Design and Engineering

Design and Engineering

Good Excellent design - muscular, sexy, aggressive (plus a slightly chopped roof look). Whilst based on the Cerato small family sedan, the Koup receives revised steering & suspension and the exterior design differs from all angles. We quite the little touches such as the aggressive bumper with large sections of black mesh at the front and the twin exhaust pipes at the rear - and the alloy wheels have a cool, retro appearance.
Not so good Design-wise not much to complain about (maybe a touch 'bulldog-looking' to some eyes). This is an aggressively low-priced entry-level coupe so of course it doesn’t have the chassis, suspension or brake capabilities of true sports coupes (which cost about twice the price of Kia’s Koup).
Interior and Styling

Interior and Styling

Good Sporty touches include the red stitching on the supportive charcoal-coloured front seats that are set nice & low, plus shiny alloy pedals. Also, just like in the upper-spec Cerato sedan, the Koup has funky red back-lighting in the instrument cluster. Yes, it’s coupe so rear seat space shouldn’t be a high priority - but you can still fit a couple of adults in the back (reasonably comfortably). The rear seats also fold down (easily too, with boot latches) to create a space that will swallow a road or mountain bike.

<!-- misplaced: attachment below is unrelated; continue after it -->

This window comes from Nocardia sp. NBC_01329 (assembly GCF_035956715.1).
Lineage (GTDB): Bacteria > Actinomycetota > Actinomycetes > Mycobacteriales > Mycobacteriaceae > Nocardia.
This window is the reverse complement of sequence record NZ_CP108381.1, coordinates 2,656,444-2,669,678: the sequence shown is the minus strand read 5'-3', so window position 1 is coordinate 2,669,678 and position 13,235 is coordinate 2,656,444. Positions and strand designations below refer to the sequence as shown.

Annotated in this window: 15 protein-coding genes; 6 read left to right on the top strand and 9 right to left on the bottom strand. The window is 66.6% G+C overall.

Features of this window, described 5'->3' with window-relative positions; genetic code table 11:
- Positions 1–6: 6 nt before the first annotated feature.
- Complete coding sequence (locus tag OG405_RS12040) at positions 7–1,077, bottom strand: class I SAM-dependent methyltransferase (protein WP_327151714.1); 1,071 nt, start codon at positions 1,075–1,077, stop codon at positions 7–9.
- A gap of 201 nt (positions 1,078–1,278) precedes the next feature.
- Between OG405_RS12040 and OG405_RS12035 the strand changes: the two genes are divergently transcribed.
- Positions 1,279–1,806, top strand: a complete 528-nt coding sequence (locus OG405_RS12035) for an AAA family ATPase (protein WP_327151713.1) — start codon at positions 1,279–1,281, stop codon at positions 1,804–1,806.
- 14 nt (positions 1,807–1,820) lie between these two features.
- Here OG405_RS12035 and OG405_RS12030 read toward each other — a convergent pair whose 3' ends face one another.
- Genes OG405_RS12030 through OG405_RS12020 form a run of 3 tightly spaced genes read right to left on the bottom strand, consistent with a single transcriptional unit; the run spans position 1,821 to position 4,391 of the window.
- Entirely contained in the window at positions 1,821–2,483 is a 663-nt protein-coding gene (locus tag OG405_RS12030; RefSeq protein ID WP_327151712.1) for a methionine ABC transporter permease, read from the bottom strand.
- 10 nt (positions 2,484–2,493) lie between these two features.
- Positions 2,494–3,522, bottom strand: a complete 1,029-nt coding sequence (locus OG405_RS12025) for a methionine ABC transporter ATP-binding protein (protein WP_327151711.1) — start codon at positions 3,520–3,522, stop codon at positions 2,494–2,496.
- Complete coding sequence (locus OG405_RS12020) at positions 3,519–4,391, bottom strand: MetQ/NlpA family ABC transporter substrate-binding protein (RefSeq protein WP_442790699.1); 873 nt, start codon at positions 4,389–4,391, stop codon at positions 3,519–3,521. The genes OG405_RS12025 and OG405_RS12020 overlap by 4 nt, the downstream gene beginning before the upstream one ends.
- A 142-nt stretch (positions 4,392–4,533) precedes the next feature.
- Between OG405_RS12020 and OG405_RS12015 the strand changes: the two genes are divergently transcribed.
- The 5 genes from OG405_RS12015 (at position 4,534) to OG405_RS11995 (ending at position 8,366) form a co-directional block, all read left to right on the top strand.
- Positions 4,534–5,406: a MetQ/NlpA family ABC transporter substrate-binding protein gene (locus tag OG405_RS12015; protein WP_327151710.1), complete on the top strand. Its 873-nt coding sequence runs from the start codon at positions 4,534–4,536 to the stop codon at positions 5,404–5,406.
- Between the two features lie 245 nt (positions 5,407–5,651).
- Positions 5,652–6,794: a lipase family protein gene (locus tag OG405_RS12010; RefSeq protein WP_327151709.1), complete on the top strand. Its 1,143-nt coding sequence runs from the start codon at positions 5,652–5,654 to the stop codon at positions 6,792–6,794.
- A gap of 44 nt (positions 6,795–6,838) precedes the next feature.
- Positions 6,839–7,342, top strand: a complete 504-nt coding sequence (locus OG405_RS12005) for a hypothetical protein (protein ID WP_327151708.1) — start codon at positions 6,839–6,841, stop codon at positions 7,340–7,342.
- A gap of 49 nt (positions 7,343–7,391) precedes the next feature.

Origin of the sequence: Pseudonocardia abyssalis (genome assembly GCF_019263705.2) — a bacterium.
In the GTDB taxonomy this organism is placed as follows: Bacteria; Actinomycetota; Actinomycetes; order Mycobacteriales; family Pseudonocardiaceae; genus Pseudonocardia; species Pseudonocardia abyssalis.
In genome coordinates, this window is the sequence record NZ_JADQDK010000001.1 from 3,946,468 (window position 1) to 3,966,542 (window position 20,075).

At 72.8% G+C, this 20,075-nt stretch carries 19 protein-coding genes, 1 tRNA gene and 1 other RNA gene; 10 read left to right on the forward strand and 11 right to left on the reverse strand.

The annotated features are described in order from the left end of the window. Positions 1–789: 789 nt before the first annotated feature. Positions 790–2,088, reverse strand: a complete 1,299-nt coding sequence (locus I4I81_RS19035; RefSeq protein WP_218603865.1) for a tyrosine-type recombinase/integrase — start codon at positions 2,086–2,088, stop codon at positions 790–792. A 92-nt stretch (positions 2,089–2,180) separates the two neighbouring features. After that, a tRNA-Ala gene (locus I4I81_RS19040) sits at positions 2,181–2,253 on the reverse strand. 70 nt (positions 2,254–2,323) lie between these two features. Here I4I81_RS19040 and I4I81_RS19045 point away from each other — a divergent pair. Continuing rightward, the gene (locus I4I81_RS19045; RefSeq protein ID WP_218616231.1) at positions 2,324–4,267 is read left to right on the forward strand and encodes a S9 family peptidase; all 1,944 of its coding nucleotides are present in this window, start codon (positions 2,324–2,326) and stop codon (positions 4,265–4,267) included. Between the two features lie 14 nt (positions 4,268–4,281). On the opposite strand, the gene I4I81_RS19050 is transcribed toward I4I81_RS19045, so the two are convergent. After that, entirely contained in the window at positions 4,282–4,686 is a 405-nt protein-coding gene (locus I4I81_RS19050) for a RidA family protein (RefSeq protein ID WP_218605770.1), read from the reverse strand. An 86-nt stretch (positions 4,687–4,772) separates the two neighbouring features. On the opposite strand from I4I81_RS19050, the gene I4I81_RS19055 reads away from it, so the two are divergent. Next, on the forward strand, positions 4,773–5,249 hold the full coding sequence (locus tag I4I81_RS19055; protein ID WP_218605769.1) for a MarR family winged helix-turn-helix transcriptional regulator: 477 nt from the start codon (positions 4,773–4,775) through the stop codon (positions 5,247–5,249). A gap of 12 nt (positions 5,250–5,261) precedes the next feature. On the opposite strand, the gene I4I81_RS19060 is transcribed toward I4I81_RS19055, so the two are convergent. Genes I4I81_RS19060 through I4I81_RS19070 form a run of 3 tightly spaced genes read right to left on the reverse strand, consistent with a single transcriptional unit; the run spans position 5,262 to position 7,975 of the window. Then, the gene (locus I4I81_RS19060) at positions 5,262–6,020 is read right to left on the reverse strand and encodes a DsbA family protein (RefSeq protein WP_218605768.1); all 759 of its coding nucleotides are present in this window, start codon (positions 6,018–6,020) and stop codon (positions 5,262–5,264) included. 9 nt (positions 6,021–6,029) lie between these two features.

Not so good Front seatbelts are tough to reach thanks to the wide front doors and seating position. Seats could be a tad lower to the ground for that extra sporty look & feel.
Performance

Performance

Good For the Koup’s asking price the performance is entirely reasonable; considering the vehicle’s size Kia has done a good job keeping the weight low (which of course always helps with performance). We would have like a bit more power, however for the target market, design is probably more important than extra oomph (and you can only provide so much when you’re charging so little!).
Not so good Certainly sporty in looks, less so in nature. The naturally-aspirated 4-cylinder Petrol engine isn’t exactly brimming with torque. At high revs the engine also gets loud (doesn't necessarily go quicker - it just gets louder). The auto gearbox further dulls the performance - so if you can change gears we say go for the manual.
Ride and Handling

Ride and Handling

Good Handling improvements over the sedan are evident; the steering feels solid and offers decent levels of feedback.
Not so good The revised suspension compared to the Cerato sedan is significantly firmer – around town it can feel overly stiff and on twisty country roads it could be more settled.
Buying and Owning

Buying and Owning

Good At under 1,300kg the Koup is no heavyweight - so don’t expect it be to taxing on items like tyres. Ownership should be an inexpensive proposition, considering Kia’s excellent 5-year/unlimited-kilometre warranty.
Not so good The Kia badge - the general consensus is that it’s an inferior company; but don't let that affect your purchase, it's an improving brand on its way up.